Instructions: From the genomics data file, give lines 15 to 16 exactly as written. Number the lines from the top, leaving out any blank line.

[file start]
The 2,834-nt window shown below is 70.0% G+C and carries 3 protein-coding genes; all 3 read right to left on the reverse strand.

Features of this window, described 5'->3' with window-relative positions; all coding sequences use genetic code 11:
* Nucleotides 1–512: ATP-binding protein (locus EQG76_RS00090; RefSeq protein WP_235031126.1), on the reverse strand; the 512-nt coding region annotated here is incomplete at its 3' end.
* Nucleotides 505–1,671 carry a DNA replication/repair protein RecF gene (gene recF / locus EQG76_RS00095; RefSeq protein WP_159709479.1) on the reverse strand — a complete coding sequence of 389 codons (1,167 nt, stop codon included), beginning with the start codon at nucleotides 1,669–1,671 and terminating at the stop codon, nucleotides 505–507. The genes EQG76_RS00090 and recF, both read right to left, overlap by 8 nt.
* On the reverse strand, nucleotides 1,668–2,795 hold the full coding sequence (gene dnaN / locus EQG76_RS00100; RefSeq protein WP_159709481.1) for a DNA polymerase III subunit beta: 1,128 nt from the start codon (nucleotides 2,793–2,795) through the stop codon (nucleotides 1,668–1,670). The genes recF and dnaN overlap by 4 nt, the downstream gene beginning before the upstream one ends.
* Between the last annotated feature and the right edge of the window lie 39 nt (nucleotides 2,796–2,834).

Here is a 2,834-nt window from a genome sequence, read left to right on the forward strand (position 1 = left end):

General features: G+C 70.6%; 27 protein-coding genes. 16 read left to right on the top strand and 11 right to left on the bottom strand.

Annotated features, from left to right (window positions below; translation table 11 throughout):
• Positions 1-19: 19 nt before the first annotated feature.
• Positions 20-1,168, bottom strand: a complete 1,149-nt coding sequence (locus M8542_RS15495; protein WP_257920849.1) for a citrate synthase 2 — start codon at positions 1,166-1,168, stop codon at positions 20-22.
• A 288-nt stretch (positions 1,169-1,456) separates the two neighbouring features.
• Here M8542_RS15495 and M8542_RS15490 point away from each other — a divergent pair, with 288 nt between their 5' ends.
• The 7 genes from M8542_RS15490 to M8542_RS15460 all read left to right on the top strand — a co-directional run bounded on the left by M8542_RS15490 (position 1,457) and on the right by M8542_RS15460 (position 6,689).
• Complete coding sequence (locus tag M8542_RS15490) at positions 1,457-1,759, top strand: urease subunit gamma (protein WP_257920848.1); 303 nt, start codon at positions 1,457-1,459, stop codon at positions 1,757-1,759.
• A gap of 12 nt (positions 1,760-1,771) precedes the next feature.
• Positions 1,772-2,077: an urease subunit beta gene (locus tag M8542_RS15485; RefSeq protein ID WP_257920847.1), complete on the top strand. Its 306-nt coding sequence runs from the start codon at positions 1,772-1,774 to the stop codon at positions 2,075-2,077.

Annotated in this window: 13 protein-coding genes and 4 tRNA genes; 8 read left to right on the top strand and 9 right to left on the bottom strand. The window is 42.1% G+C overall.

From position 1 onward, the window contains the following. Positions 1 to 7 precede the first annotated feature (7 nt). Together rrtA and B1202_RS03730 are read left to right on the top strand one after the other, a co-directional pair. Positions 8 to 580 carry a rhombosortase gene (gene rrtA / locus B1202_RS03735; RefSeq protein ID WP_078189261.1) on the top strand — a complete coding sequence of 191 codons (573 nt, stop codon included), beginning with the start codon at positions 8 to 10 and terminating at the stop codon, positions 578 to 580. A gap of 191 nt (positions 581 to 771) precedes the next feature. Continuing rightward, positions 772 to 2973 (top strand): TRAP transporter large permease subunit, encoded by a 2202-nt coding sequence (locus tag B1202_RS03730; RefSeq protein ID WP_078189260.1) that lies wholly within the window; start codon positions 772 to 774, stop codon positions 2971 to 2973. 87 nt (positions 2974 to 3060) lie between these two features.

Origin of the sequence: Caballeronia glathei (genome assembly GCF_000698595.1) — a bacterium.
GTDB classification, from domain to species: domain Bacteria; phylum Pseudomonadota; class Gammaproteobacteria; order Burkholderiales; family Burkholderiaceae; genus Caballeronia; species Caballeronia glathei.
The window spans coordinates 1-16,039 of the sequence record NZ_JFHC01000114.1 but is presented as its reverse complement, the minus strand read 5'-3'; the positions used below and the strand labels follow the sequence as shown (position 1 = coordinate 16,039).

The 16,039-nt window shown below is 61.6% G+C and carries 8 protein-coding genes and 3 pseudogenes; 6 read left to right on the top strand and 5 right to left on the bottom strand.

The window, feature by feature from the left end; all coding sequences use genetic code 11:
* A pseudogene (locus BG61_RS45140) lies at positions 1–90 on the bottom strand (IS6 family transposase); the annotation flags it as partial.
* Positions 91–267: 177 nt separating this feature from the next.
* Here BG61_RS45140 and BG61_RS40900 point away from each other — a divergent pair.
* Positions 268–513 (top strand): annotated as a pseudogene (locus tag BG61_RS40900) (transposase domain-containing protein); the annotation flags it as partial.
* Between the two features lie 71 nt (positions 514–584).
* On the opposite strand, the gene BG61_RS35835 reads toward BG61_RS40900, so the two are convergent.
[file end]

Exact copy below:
• Complete coding sequence (locus tag M8542_RS15490) at positions 1,457-1,759, top strand: urease subunit gamma (protein WP_257920848.1); 303 nt, start codon at positions 1,457-1,459, stop codon at positions 1,757-1,759.
• A gap of 12 nt (positions 1,760-1,771) precedes the next feature.